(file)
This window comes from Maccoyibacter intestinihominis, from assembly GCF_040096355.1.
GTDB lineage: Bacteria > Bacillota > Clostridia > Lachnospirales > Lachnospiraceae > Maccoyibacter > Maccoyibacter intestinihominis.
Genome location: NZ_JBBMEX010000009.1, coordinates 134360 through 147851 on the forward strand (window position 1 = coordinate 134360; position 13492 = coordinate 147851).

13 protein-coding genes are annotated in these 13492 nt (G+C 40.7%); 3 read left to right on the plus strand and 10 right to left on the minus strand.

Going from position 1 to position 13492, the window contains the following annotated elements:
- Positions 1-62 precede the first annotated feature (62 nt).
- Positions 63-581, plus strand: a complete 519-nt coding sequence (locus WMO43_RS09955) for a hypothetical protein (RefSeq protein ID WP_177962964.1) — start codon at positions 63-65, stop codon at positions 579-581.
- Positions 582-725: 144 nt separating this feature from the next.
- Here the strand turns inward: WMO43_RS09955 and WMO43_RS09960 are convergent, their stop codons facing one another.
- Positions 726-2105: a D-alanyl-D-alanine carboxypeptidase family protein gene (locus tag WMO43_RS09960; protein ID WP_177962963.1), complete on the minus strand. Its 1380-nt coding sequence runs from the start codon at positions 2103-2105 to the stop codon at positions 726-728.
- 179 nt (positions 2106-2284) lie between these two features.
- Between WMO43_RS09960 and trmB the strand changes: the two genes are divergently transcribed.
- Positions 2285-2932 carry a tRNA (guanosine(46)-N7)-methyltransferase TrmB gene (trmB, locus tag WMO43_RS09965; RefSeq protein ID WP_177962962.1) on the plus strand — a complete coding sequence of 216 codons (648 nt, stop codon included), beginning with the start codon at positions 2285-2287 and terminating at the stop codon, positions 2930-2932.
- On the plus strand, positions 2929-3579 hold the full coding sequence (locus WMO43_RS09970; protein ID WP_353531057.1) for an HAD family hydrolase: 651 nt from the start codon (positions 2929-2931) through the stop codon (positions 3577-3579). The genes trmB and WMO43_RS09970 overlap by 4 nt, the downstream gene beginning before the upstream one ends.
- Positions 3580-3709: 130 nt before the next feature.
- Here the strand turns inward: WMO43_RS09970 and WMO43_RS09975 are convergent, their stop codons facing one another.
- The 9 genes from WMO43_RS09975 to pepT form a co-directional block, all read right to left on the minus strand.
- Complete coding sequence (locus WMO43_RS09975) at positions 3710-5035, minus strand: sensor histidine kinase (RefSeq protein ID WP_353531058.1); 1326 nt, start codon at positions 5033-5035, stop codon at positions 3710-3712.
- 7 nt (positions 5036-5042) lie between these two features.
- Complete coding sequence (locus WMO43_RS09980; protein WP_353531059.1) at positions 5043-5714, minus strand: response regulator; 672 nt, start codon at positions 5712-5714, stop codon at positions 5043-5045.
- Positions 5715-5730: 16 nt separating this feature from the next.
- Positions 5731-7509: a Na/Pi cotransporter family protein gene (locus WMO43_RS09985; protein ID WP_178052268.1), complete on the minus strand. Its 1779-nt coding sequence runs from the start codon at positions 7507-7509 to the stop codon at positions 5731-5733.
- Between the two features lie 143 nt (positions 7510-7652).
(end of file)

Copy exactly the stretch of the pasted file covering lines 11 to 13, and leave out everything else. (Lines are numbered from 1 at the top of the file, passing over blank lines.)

- 179 nt (positions 2106-2284) lie between these two features.
- Between WMO43_RS09960 and trmB the strand changes: the two genes are divergently transcribed.
- Positions 2285-2932 carry a tRNA (guanosine(46)-N7)-methyltransferase TrmB gene (trmB, locus tag WMO43_RS09965; RefSeq protein ID WP_177962962.1) on the plus strand — a complete coding sequence of 216 codons (648 nt, stop codon included), beginning with the start codon at positions 2285-2287 and terminating at the stop codon, positions 2930-2932.